As you can see, the original, straight-from-the-iPhone shot is decent, but lacks any real “pop” in terms of color or contrast. It’s not nearly as vibrant as the scene actually was that afternoon. There is also a little noise in the sky, so we are going to do a quick edit in Aurora and fix all of that.

If you want to follow along using the same photo, you may want to download the full resolution image. Let’s go!

Base image

1) First, open up Photos on your Mac and select the photo you would like to work on today. Double-click on the image, and then select Edit to locate the tools that Photos includes for image editing.

Look at the bottom of the list on the right, and you will see the word Extensions. Click on it, and choose Aurora HDR. If you don’t yet have Aurora HDR, you can get a free trial here and add it as an extension.

Photos-Extensions

2) After you have clicked on Extensions and have chosen Aurora HDR, the image will be transferred over to Aurora, and you will be presented with this view.

Aurora-base-image-menu

Note all the menu options on the right hand side. Don’t be intimidated – it’s very easy to use! Plus, we aren’t going to use all of that in this lesson today. We are going to use a Preset, which will do a lot of stuff for us with just a single click, making this quick and easy.

Aurora-choose-preset

3) If you aren’t familiar with Presets, they are basically a collection of changes which will automatically apply to the photo when you select it. There are several categories of Presets in Aurora, each with various options. Under Presets in the menu options, select the Realistic HDR category. Then choose the Vivid Memories preset.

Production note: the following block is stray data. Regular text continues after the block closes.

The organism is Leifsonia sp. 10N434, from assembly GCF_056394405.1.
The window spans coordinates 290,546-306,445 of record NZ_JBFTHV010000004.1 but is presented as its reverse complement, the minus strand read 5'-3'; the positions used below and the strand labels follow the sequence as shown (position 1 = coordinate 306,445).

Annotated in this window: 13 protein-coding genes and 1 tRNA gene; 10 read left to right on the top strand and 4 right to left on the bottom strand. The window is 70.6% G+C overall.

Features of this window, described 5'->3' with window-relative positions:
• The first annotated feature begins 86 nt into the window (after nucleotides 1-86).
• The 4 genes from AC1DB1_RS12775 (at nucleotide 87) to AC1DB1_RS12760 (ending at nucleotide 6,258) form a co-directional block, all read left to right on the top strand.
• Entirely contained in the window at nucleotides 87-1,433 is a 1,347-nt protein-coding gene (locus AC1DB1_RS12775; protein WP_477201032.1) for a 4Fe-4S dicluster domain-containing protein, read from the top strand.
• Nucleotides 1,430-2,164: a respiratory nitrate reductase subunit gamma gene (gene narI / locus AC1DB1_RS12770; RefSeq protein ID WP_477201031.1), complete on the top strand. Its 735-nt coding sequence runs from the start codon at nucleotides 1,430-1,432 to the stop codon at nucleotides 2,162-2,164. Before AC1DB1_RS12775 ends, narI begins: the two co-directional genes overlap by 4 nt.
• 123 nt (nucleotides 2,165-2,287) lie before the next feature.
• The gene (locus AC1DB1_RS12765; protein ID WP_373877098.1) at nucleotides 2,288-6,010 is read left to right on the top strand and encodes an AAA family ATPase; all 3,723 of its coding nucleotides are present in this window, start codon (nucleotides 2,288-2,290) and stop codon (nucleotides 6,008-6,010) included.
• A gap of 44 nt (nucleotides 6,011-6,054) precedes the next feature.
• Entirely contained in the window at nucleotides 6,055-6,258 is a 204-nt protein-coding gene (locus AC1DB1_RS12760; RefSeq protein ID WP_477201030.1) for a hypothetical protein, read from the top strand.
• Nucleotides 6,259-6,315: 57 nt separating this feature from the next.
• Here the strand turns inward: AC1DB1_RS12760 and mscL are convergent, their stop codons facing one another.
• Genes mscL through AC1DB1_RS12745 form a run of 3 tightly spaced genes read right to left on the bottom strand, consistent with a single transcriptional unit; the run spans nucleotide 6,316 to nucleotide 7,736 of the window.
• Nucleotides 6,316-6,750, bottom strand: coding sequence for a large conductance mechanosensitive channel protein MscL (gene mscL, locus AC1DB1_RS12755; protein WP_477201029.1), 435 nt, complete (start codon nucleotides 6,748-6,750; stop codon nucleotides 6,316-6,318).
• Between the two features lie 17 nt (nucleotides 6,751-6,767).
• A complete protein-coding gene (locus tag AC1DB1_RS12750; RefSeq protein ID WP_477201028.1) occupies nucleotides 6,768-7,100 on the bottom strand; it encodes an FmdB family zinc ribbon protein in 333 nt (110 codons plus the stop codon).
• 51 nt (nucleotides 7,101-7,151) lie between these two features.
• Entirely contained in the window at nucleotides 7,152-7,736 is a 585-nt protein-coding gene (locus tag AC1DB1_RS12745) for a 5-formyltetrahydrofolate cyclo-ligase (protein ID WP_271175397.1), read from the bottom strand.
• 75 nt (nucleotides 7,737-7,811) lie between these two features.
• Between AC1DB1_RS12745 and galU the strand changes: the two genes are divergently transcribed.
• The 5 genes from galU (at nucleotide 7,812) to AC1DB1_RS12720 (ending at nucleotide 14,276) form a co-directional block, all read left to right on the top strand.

As you can see, with one click it gives the photo a nice bit of “punch” compared to the much-flatter original shot.

Aurora-preset-applied

4) After adding this preset, the first thing we want do is brighten up the foreground a little, because it’s slightly dark. To do so, just click on Top & Bottom Lighting on the right hand menu (when you click on it, the menu will open up), and drag the Bottom slider to the right. I have it set at +24, but you can obviously make it more or less bright.

Aurora-TBL

5) Then, click on the Tone menu, and drag the Whites to the left. This will reduce the “blown-out” look of the sky. It was too white in the middle, next to the ship’s mast, so we toned that down a little.

Aurora-tone